Magee still playing role in history of this city

editorial image

Magee College has been important in the development of Derry and crucial for the development of Derry politics.

Hopes of the North’s second university being built on the foundation of Magee began growing in the early 1960s. In 1963, Londonderry Corporation published a “manifesto” setting out the case for Derry, arguing that “a new seat of higher education (would) help restore the equilibrium of Northern Ireland, educationally, economically and culturally.”

The manifesto won unanimous backing from councillors - 12 Unionists and eight Nationalists.

Terence O’Neill had just taken over from Lord Brookborough as Stormont Prime Minister. Eddie McAteer urged him to announce the university for Derry immediately, so as to consolidate the new feeling of cross-community accord.

Instead, O’Neill asked English academic John Lockwood to lead an inquiry into the matter and report back. This was the first indication of how limited O’Neill might prove to be with regard to the reforms he could force through his party.

Towards the end of 1964, stories appeared in local newspapers, apparently based on leaks from the Lockwood committee, suggesting that Derry was about to lose out. In response, the University for Derry campaign was founded in January 1965, with representation from the Catholic, Church of Ireland, Presbyterian and Methodist churches and with John Hume as chairman. On February 18th, a 1,500-vehicle motorcade snaked across the Glenshane Pass to bring the campaign to the steps of Stormont. Television pictures showed bumper-to-bumper traffic over the mountain.

Within days, however, Lockwood’s report was published. Derry and Magee were left out in the cold. The university was to go to Coleraine.

Nobody could say for certain what persuaded Professor Lockwood to ignore the case for Magee in favour of a dull provincial town. But now it was being openly pointed out there hadn’t been a single Catholic on his committee.

One Unionist MP, Robert Nixon, told journalists that the government itself had put pressure on Lockwood - after having been pressurised by a seven-strong delegation of prominent Derry Unionists begging for the university be located anywhere but in their home town. The seven wanted no truck with the “liberals” on the council who had supported the “manifesto”.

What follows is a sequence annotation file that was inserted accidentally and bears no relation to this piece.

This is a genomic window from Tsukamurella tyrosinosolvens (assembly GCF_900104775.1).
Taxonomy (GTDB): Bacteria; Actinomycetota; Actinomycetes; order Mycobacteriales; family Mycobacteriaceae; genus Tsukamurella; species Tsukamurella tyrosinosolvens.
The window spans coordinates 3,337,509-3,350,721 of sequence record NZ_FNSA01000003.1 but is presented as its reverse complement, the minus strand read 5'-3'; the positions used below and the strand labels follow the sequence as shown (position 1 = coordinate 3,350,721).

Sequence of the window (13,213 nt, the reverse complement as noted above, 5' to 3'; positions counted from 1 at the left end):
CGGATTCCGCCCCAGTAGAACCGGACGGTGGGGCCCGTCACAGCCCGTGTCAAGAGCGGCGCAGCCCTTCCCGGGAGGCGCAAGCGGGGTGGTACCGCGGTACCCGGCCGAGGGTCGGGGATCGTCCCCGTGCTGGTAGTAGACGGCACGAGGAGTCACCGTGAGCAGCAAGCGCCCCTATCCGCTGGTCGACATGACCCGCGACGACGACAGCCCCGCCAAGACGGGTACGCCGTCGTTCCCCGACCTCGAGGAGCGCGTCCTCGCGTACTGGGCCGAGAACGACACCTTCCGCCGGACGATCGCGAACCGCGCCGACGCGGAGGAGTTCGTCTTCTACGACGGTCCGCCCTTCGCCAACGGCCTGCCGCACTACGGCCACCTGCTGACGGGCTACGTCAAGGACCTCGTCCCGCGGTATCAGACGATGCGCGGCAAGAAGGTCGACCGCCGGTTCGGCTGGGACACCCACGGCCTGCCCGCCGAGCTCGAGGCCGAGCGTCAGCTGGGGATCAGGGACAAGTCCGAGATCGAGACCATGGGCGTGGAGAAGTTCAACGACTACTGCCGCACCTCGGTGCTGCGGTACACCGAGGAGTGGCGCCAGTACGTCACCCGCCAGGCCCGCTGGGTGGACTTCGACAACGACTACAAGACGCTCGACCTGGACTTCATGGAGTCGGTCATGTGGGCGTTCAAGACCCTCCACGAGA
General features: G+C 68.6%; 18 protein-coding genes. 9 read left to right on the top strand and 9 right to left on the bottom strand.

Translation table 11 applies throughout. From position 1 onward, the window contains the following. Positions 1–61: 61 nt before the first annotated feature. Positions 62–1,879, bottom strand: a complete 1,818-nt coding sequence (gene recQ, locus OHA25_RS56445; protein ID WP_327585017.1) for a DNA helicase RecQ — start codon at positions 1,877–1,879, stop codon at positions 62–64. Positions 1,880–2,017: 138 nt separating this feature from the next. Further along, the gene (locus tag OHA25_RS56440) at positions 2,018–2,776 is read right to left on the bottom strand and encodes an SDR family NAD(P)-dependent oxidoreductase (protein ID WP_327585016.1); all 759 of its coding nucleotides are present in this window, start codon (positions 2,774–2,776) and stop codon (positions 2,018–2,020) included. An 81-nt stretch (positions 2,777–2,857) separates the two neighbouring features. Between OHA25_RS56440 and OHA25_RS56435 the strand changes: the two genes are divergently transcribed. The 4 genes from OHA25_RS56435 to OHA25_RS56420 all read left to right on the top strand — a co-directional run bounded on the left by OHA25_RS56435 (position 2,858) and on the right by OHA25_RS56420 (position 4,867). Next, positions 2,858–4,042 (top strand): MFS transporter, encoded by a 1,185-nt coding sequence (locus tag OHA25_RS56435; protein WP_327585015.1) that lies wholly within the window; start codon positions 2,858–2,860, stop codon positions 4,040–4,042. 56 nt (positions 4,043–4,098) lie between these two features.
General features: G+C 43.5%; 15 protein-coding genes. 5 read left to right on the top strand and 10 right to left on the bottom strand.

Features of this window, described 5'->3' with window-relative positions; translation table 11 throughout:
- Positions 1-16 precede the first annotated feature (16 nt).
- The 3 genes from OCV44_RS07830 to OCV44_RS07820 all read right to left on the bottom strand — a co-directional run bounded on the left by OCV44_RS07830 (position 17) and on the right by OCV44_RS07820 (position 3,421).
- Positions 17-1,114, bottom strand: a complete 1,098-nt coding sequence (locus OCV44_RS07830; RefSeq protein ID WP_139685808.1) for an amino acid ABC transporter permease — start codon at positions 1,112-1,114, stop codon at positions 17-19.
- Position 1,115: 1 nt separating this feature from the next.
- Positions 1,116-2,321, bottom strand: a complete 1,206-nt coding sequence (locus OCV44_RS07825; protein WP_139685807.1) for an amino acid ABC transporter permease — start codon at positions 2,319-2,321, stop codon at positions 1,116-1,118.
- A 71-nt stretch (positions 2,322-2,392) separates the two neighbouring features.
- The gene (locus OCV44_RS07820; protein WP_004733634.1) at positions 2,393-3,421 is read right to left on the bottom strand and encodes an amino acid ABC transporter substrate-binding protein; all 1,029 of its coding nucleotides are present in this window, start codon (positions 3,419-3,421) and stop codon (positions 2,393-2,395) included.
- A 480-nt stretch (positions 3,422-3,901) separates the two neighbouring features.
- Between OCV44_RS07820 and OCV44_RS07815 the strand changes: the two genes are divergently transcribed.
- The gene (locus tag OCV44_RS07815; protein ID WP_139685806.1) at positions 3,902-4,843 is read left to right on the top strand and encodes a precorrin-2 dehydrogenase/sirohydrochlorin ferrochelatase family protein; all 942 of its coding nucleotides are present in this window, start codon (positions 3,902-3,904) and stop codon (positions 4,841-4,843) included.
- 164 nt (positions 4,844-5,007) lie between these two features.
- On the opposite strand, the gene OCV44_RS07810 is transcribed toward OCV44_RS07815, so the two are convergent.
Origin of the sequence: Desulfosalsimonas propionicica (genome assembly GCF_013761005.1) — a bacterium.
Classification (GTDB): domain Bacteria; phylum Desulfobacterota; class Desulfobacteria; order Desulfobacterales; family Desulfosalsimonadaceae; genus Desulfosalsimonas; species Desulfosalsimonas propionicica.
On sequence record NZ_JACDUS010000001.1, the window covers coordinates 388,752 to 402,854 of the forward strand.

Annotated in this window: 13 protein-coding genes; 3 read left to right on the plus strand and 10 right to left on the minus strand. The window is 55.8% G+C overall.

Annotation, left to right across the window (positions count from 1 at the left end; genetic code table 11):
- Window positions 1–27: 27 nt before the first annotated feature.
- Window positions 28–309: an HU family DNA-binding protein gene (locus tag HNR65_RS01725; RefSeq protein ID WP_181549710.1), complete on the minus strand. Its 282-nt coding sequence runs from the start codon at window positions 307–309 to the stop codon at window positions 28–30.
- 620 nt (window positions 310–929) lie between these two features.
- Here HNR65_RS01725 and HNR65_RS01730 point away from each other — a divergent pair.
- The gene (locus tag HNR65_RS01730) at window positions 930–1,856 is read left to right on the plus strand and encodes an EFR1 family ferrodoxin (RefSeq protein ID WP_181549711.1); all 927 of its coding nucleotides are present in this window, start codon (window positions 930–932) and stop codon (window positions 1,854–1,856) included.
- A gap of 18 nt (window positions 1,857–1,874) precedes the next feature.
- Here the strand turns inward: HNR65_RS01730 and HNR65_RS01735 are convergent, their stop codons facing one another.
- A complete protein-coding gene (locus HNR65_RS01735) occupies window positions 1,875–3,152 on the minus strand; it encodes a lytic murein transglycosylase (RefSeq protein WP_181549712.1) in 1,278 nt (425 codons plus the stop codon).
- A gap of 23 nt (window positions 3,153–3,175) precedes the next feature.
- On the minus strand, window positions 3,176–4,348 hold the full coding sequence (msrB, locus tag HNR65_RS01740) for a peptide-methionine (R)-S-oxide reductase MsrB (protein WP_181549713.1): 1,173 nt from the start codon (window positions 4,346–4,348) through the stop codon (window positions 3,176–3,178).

One of the seven “faceless men” explained later that people like himself were afraid that an influx of students from all sorts of backgrounds would change the social mix of the city in ways which would might prove harmful to traditional Unionist interests.

Stormont MPs voted to accept Lockwood’s recommendation by 32 votes to 20. Two Unionists, including Robert Nixon, voted for Derry. Two others abstained. Nixon was expelled from the party.

A few months later, on June 30th 1965, John Hume addressed a packed meeting in Fulham Town Hall on the significance of the university issue. He told the gathering that, “The issue of a university for Derry has changed everything”.

This was hardly an exaggeration. The university issue had exposed some of the contradictions within Unionism which were to break open again a few years later.

It had sharpened the anger of Derry Catholics, who saw the outcome as confirmation that, despite all the promises of reform, nothing had really changed.

It had helped alert politically-minded people across the water to the fact that the mood music from O’Neill’s government wasn’t telling the whole story, that all was not well in the North.

The question of the expansion of Magee has thus been crucial in the unfolding of Derry’s history, and so it remains. Local politicians should bite their tongues before saying on air that the agreed target of 9,000 students by 2020 is “unrealistic”. The remark by a Foyle MLA was a godsend for those who want to constrain the expansion of the Derry college.

Incidentally: Robert Nixon, representing the safe unionist seat of North Down, risked and lost his political career by standing up for Derry. He should be better remembered here.